Recognized as a pivotal developmental transition, flowering marks the continuation of a plant’s lifecycle. Flowering time determines the length of plant reproductive period and environmental adaptability. The correct flowering time is very significant for plants to reproduce fruit successfully and is controlled by environment and endogenous signals. Vernalization and photoperiod are the two main flowering pathways orchestrating a large number of floral signals. Methylation is one of the most important epigenetic modifications, which is involved in many key plant growth and development events. Methylation, including histone methylation, DNA methylation and RNA methylation, has shown more and more potential regulatory roles in plant flowering in recent years. However, it is reported that the summary of apparent regulatory factors involved in vernalization and photoperiod flowering is limited, and the regulatory pathways involved in a variety of internal and external signals are not clear.
Recently, the article “Role of methylation in vernalization and photoperiod pathway: a potential flowering regulator? ” has been published in Horticulture Research.
This paper focuses on the complex molecular regulatory networks between flowering genes, methylation (methyltransferase/demethylase), lncRNAs, phytohormones and environmental signals (cold and light) in vernalization and photoperiod pathways. First of all, this paper summarizes whether/how methylation acts to vernalization and photoperiod-induced flowering before and after the reactivation of FLOWERING LOCUS C (FLC, central flowering regulator), focusing on the apparent regulatory factors such as FLC, COOLAIR, PRC2, SKB1, BvRNMTa/b, BrCKA2 and BrCKB4. Secondly, the molecular regulatory networks of methylation involved in both vernalization and photoperiod-induced flowering were demonstrated, and the heritability of methylation imprinting in vernalization and photoperiod pathways was summarized. For the first time, this paper collects and overviews the limited evidence that RNA methylation regulates flowering in vernalization and photoperiod pathways, and illustrates the molecular regulatory networks in which it participates, which may provide some theoretical support and new perspective of observation for the follow-up study of RNA methylation. Finally, based on pharmacology and molecular level, the paper discusses in detail whether and how methylation can replace vernalization/photoinduction to regulate flowering. Based on the existing empirical research, this paper puts forward for the first time the possibility of methylation reagents to (partly) replace vernalization and photoinduction as flowering regulators in the future, which may provide a new idea for the study of plant epigenetics in the field of development.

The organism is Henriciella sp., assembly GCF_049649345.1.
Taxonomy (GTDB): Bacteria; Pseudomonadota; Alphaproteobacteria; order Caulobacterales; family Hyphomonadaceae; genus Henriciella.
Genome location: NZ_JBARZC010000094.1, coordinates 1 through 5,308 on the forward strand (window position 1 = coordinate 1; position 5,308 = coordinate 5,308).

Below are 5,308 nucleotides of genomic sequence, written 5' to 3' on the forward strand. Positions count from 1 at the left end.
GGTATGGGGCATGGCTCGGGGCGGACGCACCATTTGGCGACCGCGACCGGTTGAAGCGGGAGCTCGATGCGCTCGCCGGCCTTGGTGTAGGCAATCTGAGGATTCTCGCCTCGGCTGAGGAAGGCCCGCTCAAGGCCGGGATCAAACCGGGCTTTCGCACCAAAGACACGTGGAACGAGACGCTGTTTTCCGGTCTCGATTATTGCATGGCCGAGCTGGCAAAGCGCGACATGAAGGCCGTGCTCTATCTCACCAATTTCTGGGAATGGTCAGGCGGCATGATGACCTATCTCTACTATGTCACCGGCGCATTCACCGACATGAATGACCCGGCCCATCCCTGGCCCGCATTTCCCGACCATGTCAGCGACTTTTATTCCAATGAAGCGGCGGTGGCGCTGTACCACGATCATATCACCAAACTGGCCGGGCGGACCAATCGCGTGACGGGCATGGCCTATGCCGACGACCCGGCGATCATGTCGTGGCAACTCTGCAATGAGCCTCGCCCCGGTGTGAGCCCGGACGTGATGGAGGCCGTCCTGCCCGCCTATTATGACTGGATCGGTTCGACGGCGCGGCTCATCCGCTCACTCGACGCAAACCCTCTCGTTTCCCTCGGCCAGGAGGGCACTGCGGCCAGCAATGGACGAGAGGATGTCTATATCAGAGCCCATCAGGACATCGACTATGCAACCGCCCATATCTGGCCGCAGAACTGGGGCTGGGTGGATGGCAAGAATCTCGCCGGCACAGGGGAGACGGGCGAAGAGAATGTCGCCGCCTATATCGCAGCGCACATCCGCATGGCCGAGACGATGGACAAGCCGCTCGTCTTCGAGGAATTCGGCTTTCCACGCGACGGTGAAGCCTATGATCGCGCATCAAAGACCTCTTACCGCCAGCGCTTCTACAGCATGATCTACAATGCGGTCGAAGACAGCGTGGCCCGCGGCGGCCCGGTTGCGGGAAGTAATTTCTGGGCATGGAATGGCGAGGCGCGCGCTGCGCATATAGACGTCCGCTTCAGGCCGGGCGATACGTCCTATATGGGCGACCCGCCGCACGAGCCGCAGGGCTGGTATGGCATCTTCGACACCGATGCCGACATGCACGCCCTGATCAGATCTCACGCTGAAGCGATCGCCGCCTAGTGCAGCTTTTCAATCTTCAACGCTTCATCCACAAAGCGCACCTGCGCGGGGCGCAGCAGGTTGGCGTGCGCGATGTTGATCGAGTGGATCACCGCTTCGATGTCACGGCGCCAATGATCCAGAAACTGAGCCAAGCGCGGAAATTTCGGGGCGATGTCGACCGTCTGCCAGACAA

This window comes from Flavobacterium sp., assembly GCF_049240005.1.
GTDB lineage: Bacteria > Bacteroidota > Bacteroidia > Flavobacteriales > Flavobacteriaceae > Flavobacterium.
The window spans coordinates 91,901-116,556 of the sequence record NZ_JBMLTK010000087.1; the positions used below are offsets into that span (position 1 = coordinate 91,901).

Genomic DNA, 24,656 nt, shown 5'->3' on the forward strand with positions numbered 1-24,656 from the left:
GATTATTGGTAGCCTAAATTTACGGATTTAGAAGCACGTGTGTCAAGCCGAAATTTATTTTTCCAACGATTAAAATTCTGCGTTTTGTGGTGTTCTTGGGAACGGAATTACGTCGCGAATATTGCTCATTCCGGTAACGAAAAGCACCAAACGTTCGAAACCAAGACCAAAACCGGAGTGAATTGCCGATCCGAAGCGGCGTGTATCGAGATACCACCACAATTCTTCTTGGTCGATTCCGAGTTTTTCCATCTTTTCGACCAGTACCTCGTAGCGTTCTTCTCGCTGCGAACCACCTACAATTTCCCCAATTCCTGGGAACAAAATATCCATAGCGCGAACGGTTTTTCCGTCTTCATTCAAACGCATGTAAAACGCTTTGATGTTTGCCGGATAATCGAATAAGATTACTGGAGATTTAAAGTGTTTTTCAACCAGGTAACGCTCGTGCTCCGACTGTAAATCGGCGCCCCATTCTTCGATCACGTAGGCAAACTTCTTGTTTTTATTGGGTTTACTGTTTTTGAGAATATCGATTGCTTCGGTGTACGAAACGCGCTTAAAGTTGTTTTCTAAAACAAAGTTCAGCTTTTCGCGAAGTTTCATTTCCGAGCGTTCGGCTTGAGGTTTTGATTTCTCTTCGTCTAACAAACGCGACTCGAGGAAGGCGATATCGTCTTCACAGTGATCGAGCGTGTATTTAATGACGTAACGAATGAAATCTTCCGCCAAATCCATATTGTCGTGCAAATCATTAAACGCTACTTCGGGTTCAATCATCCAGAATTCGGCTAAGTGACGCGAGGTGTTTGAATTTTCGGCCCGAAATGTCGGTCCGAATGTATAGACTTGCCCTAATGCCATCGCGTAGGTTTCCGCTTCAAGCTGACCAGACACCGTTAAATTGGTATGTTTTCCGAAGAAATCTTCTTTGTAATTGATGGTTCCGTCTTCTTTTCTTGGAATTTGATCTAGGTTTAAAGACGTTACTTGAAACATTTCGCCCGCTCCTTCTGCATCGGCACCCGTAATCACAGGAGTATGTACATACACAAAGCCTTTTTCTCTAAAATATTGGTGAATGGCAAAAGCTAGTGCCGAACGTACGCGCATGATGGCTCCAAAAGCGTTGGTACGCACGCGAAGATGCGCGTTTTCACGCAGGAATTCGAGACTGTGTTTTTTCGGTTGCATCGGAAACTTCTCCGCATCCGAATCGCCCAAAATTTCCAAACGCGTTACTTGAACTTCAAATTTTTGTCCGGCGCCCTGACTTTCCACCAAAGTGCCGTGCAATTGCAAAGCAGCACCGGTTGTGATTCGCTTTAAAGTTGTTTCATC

Read the paper: Horticulture Research
Image: The plant Arabidopsis thaliana. Credit: Salk Institute